To address the proposed problem, we develop a Statistical Corresponding Feature Identification Algorithm (SCFIA) which identifies corresponding features not only based on matching elution times but also elution peak shapes. We build statistical models which can be used to evaluate the probability of candidate feature pairs as corresponding ones. The identification of corresponding features can be applied to various LC-MS datasets under different experimental conditions without user supplied information. Testing results show that SCFIA improves accuracy and complete quantification coverage significantly.
The proposed algorithm is designed for instruments with high mass resolution which have very few overlapping LC elution peaks within XICs. For example, with a mass resolution of 60, 000FWHM on a Orbitrap instrument, there are very few overlapping elution peaks using a mass window of 10 parts-per-million (ppm) for extracting XICs, and the proposed algorithm can be applied. Such a resolution and mass accuracy is routinely available nowadays.
20090608_Orbi6_TaGe_SA_TUMOR_5mix1_01.raw (Group1 Q1)
20090608_Orbi6_TaGe_SA_TUMOR_5mix1_02.raw (Group1 Q2)
20090608_Orbi6_TaGe_SA_TUMOR_5mix1_03.raw (Group1 Q3)
the warping function is non-linear; and
the elution peaks are crowded.
Comparing to the simple protein mix datasets in , where LC elution peaks are sparse, the super-SILAC datasets are more complex in protein composition, which lead to crowded XICs because many peptides with similar masses are eluted out within a short period of time. If we only correct the mean of time shifts between corresponding features, many peaks will be wrongly matched because there are LC peaks in the close vicinity of the true corresponding ones.
Tandem peptide identification
We use X!Tandem  in Trans-Proteomic Pipeline (TPP)  and MaxQuant for Tandem MS identification. In both TPP and X!Tandem, we select the International Protein Index(IPI)-human database version 3.68 as the source of protein sequences. In the TPP, X!Tandem with Kscore is applied as the search engine. Parent mass and fragment ions are searched with maximal mass errors of 7ppm and 0.5 Dalton respectively. Methionine oxidation and N-terminal acetylation are considered as variable modifications and cysteine carbamidomethylation is selected as the fixed modification. SILAC labeling is also considered as a variable modification. In the analysis, the minimum length of peptides is set to 6, and the maximum number of missed cleavage sites is set to 2. Finally PeptideProphet  of TPP is used to validate the search results, and peptides are annotated with PeptideProphet true positive probabilities (short noted as PeptideProphet probabilities). MaxQuant (version 18.104.22.168) is used with the same settings as that of the X!Tandem, except that the validation step is done by the decoy method. The IPI human database is decoyed by Andromeda , and the false discovery rate is set to 0.01.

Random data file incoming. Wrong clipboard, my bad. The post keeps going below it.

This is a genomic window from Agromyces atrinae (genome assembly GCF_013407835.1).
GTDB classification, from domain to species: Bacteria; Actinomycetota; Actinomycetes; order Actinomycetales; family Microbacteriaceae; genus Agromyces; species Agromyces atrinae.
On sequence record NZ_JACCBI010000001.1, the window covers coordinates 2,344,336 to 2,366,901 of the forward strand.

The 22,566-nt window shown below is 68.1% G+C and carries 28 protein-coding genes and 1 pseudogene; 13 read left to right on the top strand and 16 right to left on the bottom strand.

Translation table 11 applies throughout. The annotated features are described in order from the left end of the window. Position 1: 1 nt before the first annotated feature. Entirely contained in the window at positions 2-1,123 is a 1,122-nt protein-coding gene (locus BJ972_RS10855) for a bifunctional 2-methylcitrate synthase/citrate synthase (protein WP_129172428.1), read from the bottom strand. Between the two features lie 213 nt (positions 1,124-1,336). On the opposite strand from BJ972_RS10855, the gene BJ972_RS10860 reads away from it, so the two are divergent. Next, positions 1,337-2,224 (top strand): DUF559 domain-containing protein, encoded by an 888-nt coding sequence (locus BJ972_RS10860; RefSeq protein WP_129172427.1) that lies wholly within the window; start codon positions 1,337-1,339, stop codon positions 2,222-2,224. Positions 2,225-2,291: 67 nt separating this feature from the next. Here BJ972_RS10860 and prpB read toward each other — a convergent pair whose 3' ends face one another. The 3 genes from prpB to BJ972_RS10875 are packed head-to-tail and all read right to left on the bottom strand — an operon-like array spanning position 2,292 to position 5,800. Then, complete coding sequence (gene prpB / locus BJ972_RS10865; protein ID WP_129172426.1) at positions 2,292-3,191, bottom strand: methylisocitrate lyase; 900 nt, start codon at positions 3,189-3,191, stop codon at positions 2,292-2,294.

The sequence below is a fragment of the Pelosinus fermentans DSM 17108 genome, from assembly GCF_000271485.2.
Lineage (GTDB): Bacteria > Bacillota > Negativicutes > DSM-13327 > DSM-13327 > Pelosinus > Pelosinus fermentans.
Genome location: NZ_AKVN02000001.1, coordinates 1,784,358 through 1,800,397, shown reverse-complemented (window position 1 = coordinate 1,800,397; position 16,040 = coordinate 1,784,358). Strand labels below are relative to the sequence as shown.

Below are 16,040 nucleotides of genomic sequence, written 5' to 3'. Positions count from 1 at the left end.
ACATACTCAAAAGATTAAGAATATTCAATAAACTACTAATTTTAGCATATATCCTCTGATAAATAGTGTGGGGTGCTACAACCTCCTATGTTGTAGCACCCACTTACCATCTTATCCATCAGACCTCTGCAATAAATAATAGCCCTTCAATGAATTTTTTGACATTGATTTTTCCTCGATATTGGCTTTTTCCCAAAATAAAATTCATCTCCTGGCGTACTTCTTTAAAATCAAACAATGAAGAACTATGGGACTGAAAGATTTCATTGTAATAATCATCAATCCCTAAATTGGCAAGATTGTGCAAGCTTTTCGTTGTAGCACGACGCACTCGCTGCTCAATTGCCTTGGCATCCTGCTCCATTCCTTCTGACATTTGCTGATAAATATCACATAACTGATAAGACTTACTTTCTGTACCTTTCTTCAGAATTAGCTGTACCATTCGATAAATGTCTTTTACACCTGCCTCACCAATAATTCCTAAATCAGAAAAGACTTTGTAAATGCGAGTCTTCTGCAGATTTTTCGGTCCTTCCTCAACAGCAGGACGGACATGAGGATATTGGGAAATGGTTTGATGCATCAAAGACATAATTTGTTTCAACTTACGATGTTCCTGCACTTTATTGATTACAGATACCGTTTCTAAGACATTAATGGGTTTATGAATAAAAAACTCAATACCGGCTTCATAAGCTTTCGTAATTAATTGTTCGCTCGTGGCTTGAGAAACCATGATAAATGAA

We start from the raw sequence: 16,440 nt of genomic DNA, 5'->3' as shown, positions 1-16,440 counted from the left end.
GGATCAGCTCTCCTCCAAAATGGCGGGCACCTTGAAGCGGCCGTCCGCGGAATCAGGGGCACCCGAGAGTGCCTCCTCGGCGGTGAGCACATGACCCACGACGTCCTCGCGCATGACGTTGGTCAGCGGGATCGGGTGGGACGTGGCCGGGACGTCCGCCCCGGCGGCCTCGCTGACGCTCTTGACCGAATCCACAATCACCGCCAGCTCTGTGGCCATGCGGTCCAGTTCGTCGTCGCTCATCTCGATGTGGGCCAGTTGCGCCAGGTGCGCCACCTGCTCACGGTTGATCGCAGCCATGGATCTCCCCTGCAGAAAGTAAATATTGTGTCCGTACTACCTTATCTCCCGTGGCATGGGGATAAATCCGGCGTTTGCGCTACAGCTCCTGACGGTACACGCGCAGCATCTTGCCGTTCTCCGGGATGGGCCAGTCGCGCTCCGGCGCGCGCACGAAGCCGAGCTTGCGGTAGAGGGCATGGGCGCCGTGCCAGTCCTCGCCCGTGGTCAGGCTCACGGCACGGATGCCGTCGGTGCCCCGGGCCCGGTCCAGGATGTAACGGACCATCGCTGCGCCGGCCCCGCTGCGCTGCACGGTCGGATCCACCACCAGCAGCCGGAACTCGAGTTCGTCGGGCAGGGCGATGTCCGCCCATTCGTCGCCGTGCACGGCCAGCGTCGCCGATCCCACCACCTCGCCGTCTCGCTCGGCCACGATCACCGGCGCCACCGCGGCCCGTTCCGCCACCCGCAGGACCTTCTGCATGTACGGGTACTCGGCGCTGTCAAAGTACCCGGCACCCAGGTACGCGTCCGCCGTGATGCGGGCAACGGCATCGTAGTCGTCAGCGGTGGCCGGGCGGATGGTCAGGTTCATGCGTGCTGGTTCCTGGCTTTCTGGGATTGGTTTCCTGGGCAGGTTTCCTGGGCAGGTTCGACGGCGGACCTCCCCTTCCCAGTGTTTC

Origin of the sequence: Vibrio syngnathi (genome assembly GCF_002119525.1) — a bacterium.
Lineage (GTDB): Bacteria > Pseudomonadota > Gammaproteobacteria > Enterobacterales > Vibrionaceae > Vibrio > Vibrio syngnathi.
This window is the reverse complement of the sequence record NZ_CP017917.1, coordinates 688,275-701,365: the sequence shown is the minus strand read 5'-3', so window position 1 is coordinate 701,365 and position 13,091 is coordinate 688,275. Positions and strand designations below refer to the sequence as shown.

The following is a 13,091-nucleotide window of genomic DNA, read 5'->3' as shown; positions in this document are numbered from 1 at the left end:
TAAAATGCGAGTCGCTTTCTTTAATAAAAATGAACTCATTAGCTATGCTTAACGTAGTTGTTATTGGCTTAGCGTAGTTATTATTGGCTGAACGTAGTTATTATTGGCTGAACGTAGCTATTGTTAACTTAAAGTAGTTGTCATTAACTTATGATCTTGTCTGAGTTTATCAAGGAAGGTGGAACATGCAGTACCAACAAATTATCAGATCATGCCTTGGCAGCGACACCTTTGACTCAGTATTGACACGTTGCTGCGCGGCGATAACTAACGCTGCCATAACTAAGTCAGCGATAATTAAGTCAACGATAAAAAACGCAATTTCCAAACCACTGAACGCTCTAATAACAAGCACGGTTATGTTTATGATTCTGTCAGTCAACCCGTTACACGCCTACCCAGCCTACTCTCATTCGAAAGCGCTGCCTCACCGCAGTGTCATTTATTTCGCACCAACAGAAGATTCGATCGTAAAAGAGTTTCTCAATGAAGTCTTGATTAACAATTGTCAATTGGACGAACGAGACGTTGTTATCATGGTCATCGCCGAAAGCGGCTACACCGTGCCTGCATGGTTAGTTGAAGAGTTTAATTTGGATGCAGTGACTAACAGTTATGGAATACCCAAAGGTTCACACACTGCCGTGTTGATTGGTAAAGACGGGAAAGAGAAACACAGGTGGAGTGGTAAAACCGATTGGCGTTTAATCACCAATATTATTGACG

Ground truth list generation
In each dataset, select one retention time for each unique peptide identification. Sometimes, we find that a unique peptide is identified multiple times. In such cases, we pick the identification with the highest PeptideProphet probability.
We filter peptides by applying a PeptideProphet probability threshold.
We select peptides that are identified in both Q1 and Q2 to form the ground truth list with information of retention_time_sec, m/z value, and peptide sequence.
The ground truth list is further divided to a training and a testing set. The training set is used for statistical model training and the testing set is used for performance evaluation. Since features with higher intensities are less corrupted by noise, features with top 20% intensities are selected to form the training set. In Q1 and Q2 datasets from Group1, the training set contains 270 peptides, and the testing set contains 1425 peptides, which are annotated with their retention times in both Q1 and Q2.
Note that a pair of non-corresponding features can be obtained by replacing one of the features in a corresponding pair with a random feature from the same XIC of the replaced one. In this way, we can construct a non-corresponding feature training set.
Note that the higher the PeptideProphet probability threshold is, the purer the ground truth list. The threshold will affect the calculated accuracy in corresponding feature identification. For example, at a threshold of 95%, at least around 5% of the testing peptides are false positives, which cannot be matched to their LC peak intervals recorded in the ground truth. Consequently, the calculated corresponding feature identification accuracy can not exceed 95% significantly.
In contrast to the ground truth list selection process in , we do not filter features based on retention time to avoid introducing bias to the training set. The "pureness" of the ground truth list is controlled by the threshold on PeptideProphet probability. The threshold can be raised to reduce the number of outliers.
Performance evaluation based on the testing set